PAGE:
As far as I can tell, VQA applies only to grape wines. But isn’t Ms. Wynne the minister of agriculture and food? How does she get away with such blatant favouritism?

Fruit Wines of Ontario, an association of wineries using fruit other than grapes, offers this description on its website:

Made from 100% Ontario fruit, these fruit wines bring the best of the harvest to you. From the orchards and berry patches come wines crafted with apples, pears, peaches, cherries, raspberries, strawberries, cranberries and more. Next time you’re looking for an alternative to a dry table wine, a sparkling refresher, or a dessert iced wine—surprise yourself with a delicious fruit wine from Ontario.”

While I welcome any relaxation of the province’s draconian liquor laws or the watering down of its duopoly on the sale and distribution of alcoholic beverages, I find it curious that this new policy is not extended to Ontario fruit wines.

This policy also begs the question, If farmers’ markets can be counted on to sell alcoholic beverages responsibly, why cannot grocery and other retail outlets do so as well? But Kathleen Wynne has repeatedly rejected calls to allow corner stores, etc., to sell beer and wine.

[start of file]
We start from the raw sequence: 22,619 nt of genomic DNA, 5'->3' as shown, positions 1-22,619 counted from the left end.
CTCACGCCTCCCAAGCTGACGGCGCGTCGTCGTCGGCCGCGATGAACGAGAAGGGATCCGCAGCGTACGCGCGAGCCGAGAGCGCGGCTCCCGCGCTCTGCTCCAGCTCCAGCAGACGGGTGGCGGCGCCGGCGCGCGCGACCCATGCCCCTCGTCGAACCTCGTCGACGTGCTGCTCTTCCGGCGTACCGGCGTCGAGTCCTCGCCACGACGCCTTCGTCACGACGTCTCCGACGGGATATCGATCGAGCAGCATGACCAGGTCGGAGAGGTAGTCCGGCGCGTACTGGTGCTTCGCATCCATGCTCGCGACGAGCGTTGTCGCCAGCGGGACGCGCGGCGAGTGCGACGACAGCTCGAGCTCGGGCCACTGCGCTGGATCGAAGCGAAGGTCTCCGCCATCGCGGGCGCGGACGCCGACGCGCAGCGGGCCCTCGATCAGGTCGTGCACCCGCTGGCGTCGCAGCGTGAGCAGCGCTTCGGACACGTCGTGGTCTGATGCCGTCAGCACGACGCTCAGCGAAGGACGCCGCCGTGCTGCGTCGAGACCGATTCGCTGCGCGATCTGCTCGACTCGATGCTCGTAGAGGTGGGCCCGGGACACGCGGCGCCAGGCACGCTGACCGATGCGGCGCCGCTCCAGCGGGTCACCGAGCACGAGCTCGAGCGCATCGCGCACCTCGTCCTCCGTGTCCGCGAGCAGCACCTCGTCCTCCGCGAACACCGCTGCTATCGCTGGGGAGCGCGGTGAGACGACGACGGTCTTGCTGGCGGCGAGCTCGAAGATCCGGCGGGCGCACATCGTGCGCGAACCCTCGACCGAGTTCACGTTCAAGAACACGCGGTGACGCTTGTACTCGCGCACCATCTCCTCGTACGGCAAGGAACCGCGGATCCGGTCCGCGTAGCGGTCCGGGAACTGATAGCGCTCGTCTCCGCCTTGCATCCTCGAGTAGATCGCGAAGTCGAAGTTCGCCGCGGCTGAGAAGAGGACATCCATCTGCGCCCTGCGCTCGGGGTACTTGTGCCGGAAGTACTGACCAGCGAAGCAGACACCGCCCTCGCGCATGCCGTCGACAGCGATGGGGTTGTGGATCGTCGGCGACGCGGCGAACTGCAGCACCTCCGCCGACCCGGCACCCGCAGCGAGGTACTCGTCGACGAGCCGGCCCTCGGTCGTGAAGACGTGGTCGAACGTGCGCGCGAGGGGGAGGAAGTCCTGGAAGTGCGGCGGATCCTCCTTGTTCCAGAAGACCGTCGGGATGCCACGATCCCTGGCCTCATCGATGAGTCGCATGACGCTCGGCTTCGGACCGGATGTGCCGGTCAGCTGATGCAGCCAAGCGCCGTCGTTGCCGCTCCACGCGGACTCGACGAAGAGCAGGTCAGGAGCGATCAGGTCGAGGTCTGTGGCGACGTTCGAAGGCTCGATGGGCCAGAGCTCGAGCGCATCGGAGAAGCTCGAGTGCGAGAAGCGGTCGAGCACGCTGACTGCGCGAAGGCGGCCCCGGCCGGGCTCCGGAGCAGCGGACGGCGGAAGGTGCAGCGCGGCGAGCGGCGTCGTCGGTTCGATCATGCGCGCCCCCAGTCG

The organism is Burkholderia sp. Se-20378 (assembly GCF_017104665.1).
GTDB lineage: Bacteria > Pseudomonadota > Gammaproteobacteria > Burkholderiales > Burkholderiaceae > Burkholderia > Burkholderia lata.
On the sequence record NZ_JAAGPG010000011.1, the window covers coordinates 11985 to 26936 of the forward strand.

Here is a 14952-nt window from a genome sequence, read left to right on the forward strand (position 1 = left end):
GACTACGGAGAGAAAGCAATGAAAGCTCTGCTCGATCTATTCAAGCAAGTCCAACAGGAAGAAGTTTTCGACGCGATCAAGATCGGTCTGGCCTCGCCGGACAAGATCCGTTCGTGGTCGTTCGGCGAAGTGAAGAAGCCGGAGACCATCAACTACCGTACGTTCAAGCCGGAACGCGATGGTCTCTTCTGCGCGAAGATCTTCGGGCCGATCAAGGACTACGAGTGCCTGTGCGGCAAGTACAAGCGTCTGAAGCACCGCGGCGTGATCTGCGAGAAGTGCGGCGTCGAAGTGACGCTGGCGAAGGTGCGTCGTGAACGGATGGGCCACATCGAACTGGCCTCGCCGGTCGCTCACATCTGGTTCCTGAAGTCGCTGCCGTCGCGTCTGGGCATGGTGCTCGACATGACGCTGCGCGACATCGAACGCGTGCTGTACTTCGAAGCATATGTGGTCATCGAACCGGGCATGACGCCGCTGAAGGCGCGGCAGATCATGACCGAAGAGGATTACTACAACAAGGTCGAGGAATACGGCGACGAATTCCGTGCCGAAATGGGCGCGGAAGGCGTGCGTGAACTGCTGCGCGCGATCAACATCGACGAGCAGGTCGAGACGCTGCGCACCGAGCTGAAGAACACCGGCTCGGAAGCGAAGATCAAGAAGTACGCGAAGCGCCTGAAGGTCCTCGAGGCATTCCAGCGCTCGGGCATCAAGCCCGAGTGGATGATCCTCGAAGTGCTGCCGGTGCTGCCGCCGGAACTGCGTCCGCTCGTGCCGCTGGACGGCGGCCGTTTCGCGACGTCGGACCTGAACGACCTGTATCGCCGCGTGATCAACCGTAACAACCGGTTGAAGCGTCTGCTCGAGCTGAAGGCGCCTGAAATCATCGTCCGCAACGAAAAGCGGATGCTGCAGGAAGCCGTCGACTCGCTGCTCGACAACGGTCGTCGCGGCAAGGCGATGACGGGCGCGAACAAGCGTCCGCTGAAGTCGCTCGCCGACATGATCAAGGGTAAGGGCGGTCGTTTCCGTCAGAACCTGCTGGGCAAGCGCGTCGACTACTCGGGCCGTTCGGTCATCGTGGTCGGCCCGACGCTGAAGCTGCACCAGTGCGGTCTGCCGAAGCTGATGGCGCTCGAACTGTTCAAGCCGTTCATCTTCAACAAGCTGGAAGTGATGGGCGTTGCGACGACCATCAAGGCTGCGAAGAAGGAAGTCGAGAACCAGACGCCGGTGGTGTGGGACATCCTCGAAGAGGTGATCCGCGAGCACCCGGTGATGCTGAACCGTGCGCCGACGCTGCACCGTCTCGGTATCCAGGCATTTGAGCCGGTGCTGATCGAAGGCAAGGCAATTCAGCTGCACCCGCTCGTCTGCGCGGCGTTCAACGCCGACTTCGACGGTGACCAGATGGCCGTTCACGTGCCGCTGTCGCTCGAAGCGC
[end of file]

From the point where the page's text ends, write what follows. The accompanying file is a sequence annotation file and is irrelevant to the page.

The Wynne government is, apparently, not guided by any set of basic principles. It makes policy based on political expediency. Yes, it sometimes cloaks policies with moral justifications such as Social Responsibility. This it says is part of what leads them to keep alive the duopoly on alcoholic beverages. One needs only gently prod this argument a bit, however, and the phony veil of social responsibility pulls away to reveal political expediency as its core purpose.

It’s not that Wynne makes policies willy-nilly. No indeed. Her policies seem carefully calibrated against how much tax can be gouged out of the Ontario economy or how many votes a policy can garner.

You’ve heard of voter suppression, how about news suppression?

Even after Elections Canada and former Supreme Court Justice made definitive, unambiguous statements pretty much putting the so-called “robocall scandal” to bed, The Huffington Post, and especially Althia Raj, are still banging on about that faux scandal.

Here’s the opening paragraph of a recent Althia Raj story on the subject:

Michael Sona, the only person charged in the robocall scandal, says the federal government’s Fair Elections Act does not go far enough to stop fraudulent calls or to empower investigators.”

“[T]he only person charged in the robocall scandal….” Really? The only one? So was the CBC telling us a porky—as the English like to say—when it wrote on August 24, 2012 the following?

The Canadian Radio-television and Telecommunications Commission has found the Liberal riding association in Guelph, Ont. guilty of violating the Telecommunications Act for its use of an automated robocall in the last federal election.